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What’s the Sellers Role during a Software Demo?

The Software Demo: What’s the Seller’s Role?

Software demos offer a powerful way to demonstrate how your product uniquely addresses your prospect’s most pressing business challenges. A well-executed demo can mean the difference between securing a deal or hearing a disappointing „no“.

However, with solutions engineers (SEs) or other technical leads in the spotlight, it’s easy for salespeople to fade into the background. This is unfortunate, as the seller plays a pivotal role in ensuring a successful software demonstration.

Your Key Objective: Setting the Stage

Your primary responsibility is to establish clear expectations and highlight the importance of the demo. This involves:

  • Setting the Context: Start with a concise reminder of why your audience is there.
  • The Problem: Plainly state the customer’s pain points. What problems are causing them stress, lost revenue, or operational inefficiencies?
  • The Solution (Broadly): Demonstrate how your software tackles these issues (focus on broad concepts, not specific features just yet).
  • The Stakes: Illustrate the possible consequences if these problems remain unsolved. Missed opportunities? Dissatisfied customers? This emphasizes the urgency of finding a solution.

By establishing this framework, you focus attention and demonstrate value from the get-go.


Maintain focus on the core meeting objectives you outlined at the beginning. Intervene if the demo meanders or discussions become too tangential. It’s acceptable to be the ‚guide‘ who ensures everyone stays on track.

  • Protect Your Purpose: Should the demo deviate from addressing the agreed-upon pain points, gently steer things back. Consider saying something like, „That’s insightful, but let’s refocus on how we directly confront [main customer problem].“
  • Time-keeper: Be mindful of time constraints. Guide the demo towards its key goals to ensure maximum value within the allotted timeframe.

Mastering the Art of Observation

While your SE leads the technical aspects, your role is equally vital. You’re the perceptive observer with these crucial tasks:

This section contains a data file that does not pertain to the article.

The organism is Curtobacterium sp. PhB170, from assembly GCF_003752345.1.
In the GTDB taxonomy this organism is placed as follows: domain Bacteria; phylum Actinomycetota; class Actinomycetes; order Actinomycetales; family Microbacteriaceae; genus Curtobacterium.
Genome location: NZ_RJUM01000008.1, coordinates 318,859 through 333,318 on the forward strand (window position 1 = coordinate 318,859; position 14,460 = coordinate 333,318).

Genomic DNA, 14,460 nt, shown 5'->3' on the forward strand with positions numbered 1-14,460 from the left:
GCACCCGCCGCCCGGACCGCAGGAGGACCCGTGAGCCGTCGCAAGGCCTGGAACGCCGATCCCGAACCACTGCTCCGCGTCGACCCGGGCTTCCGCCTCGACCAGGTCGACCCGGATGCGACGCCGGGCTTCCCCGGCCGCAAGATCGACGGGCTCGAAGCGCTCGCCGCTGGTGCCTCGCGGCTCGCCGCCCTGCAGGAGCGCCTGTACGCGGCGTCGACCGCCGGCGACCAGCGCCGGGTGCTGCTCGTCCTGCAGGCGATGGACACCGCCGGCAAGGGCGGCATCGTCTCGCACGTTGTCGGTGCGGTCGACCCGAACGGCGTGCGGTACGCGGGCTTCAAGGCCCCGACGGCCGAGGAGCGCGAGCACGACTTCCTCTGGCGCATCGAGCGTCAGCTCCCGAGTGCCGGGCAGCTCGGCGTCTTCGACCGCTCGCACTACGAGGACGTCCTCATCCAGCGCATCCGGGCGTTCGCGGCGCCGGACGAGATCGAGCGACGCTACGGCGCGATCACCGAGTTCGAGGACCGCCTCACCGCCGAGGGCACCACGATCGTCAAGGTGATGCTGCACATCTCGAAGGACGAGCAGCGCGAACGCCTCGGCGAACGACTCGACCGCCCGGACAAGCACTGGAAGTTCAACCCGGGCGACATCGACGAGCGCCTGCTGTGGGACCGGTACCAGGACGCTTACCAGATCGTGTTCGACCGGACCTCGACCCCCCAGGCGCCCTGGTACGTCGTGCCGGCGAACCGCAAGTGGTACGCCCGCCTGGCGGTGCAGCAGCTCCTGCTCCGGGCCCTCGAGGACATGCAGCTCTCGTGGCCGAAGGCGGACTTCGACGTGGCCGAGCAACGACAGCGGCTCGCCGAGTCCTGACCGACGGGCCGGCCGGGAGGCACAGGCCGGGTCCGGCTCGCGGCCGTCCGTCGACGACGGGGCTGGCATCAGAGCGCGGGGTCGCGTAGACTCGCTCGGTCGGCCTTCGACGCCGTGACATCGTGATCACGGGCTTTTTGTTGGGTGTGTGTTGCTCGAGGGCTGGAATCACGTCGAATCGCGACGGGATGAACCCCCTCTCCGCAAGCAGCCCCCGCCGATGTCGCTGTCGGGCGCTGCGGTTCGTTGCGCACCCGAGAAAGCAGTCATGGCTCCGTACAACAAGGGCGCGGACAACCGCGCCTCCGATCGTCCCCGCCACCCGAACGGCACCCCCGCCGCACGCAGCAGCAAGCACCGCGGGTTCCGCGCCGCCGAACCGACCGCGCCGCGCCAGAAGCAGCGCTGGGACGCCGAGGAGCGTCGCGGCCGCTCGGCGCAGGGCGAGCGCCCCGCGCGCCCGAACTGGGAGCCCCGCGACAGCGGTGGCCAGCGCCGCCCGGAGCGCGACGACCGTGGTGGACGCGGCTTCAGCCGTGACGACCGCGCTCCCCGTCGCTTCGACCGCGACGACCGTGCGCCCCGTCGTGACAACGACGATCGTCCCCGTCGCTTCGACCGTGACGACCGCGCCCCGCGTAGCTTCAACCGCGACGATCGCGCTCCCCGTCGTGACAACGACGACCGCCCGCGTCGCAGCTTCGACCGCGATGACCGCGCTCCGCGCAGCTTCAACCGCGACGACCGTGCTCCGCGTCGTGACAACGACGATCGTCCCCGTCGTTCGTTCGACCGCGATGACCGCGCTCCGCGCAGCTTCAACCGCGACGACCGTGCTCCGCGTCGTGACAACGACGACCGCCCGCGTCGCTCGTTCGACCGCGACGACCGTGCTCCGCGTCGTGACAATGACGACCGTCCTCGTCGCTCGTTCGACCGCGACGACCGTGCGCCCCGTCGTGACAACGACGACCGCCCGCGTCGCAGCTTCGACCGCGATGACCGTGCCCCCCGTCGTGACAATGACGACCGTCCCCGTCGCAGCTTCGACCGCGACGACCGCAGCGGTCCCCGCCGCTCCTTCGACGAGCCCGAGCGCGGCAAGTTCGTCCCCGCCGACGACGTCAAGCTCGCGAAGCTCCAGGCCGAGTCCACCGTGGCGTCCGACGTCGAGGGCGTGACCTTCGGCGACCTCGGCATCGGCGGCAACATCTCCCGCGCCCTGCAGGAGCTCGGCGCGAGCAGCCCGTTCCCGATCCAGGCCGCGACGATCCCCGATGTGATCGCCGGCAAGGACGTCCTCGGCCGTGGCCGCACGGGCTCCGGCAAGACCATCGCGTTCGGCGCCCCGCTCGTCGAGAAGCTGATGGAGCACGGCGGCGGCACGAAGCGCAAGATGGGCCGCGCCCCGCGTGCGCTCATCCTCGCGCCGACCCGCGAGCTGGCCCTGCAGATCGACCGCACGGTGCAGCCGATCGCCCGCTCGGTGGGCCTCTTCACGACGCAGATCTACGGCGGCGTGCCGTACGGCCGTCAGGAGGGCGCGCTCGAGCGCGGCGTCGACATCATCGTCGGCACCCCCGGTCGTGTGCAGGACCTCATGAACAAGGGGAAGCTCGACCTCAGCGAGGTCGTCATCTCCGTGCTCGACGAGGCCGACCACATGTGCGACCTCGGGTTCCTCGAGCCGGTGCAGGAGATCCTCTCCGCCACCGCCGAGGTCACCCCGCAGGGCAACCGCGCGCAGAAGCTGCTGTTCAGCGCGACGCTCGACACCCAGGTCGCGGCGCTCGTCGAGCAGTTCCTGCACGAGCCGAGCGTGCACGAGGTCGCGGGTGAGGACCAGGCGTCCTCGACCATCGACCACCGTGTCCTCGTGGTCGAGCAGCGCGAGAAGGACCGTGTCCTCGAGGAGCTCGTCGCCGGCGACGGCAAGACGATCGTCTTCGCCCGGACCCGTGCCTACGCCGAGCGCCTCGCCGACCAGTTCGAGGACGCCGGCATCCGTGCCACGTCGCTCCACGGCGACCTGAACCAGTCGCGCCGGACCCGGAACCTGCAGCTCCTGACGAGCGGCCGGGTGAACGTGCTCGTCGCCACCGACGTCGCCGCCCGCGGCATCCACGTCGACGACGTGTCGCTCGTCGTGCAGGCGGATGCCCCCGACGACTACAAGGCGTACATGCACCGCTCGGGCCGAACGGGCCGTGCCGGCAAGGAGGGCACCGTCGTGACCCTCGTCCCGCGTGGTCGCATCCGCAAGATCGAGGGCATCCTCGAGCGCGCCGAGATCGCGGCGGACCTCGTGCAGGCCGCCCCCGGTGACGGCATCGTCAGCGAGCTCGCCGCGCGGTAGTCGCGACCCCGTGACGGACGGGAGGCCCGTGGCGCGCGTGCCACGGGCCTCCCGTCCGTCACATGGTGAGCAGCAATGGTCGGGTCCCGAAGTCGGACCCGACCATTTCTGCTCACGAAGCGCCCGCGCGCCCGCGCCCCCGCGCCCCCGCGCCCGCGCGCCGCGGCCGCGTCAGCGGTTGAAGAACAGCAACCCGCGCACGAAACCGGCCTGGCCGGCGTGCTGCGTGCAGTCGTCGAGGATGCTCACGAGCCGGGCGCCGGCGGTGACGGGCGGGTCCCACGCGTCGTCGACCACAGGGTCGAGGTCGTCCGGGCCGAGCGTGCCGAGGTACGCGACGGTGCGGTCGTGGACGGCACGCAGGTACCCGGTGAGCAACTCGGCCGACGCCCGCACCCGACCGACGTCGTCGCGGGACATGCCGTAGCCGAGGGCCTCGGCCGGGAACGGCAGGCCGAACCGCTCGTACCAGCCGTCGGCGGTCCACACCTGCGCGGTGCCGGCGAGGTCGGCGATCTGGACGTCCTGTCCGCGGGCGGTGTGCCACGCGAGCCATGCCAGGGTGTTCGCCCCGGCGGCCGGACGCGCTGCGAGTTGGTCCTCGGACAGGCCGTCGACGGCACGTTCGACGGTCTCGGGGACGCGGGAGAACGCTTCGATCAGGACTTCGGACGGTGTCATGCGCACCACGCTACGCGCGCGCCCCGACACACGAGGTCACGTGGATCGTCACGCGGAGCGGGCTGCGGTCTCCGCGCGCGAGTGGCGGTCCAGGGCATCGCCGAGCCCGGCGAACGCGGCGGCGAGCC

• Read the Room: Pay attention to body language, expressions, and verbal cues. Do you sense engagement? Hesitancy? A lack of understanding?
  • Step In: If you perceive disinterest, it’s time to inject energy. Engage the audience with questions or redirect the focus back to their core problems.

Ask the Questions Others Might Not

Don’t hesitate to ask questions, even if they seem overly simple. This is where you can make a difference:

  • Challenging Assumptions: Demos can easily turn into a feature showcase. Ensure these features align with the buyer’s most urgent needs. It’s better to confirm this alignment early on.
  • Think Like a Newbie: If terminology becomes overly technical, request explanations that everyone can grasp. This benefits the entire audience and aids in creating buy-in from less tech-savvy decision-makers.
  • Analogies: Encourage your SE to use relatable metaphors or everyday examples to make complex concepts more understandable.

Taking Great Notes

Be an active listener. Note the following:

  • What Resonates: Which features generated excitement? These are likely important for your follow-up.
  • Lingering Questions: Did the demo clarify everything? If not, you have areas for further discussion.
  • Priorities: What issue seemed to be the most pressing for the buyer? Emphasize these points going forward.

Maintaining Momentum: Closing the Demo

As the demo ends, transition into your closing role to seal the deal:

  • Circle Back to the Start: Re-emphasize the business issues outlined at the beginning. Now, clearly demonstrate how your software provides the solution.
  • Confirm Commitment: Verify that the prospect sees these problems as important and urgent.
  • Lock in the Next Steps: Avoid vague promises of follow-up. Schedule next steps immediately and send a summary of the demo and agreed-upon actions.

A Final Word

Selling software is a team effort, and the seller plays a pivotal role in facilitating this collaboration, both during the demo and in its aftermath.

  • Guardian of Your SE: Ensure your SE stays on topic. It’s your job to intervene and maintain the focus on what truly matters to the customer.
  • Strategic Debriefing: Post-demo, take time to go over your notes with the SE. This collaboration is crucial for refining your approach and identifying key areas that hold the most value for the buyer.

Remember, in a software demo, sellers are more than just spectators. Stay engaged, ask insightful questions, and prioritize customer needs. By working closely with your technical team, you’re more likely to see a significant increase in successful deal closures.

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